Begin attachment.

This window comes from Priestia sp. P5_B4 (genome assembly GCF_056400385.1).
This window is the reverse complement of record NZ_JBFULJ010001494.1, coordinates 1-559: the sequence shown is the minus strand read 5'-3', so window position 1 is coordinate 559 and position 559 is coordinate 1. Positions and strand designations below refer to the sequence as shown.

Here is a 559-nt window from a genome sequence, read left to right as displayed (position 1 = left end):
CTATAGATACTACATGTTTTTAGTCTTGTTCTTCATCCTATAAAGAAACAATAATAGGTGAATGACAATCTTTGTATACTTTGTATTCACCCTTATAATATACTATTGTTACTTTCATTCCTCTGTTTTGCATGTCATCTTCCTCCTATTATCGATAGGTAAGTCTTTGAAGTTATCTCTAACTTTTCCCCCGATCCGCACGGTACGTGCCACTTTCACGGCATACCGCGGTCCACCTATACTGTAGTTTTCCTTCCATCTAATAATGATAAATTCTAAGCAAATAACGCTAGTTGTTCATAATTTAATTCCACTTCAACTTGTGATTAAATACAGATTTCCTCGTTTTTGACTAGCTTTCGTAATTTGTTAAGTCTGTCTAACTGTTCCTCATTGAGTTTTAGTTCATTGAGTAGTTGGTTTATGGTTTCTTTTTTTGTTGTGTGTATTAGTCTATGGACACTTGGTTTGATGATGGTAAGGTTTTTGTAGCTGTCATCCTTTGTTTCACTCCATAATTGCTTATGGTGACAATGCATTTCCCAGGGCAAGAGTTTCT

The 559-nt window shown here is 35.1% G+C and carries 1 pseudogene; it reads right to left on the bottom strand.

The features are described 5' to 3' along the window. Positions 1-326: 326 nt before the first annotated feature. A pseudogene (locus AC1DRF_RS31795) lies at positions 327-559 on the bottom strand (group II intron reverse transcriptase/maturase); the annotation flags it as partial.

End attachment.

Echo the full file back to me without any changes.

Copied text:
This window comes from Priestia sp. P5_B4 (genome assembly GCF_056400385.1).
This window is the reverse complement of record NZ_JBFULJ010001494.1, coordinates 1-559: the sequence shown is the minus strand read 5'-3', so window position 1 is coordinate 559 and position 559 is coordinate 1. Positions and strand designations below refer to the sequence as shown.

Here is a 559-nt window from a genome sequence, read left to right as displayed (position 1 = left end):
CTATAGATACTACATGTTTTTAGTCTTGTTCTTCATCCTATAAAGAAACAATAATAGGTGAATGACAATCTTTGTATACTTTGTATTCACCCTTATAATATACTATTGTTACTTTCATTCCTCTGTTTTGCATGTCATCTTCCTCCTATTATCGATAGGTAAGTCTTTGAAGTTATCTCTAACTTTTCCCCCGATCCGCACGGTACGTGCCACTTTCACGGCATACCGCGGTCCACCTATACTGTAGTTTTCCTTCCATCTAATAATGATAAATTCTAAGCAAATAACGCTAGTTGTTCATAATTTAATTCCACTTCAACTTGTGATTAAATACAGATTTCCTCGTTTTTGACTAGCTTTCGTAATTTGTTAAGTCTGTCTAACTGTTCCTCATTGAGTTTTAGTTCATTGAGTAGTTGGTTTATGGTTTCTTTTTTTGTTGTGTGTATTAGTCTATGGACACTTGGTTTGATGATGGTAAGGTTTTTGTAGCTGTCATCCTTTGTTTCACTCCATAATTGCTTATGGTGACAATGCATTTCCCAGGGCAAGAGTTTCT

The 559-nt window shown here is 35.1% G+C and carries 1 pseudogene; it reads right to left on the bottom strand.

The features are described 5' to 3' along the window. Positions 1-326: 326 nt before the first annotated feature. A pseudogene (locus AC1DRF_RS31795) lies at positions 327-559 on the bottom strand (group II intron reverse transcriptase/maturase); the annotation flags it as partial.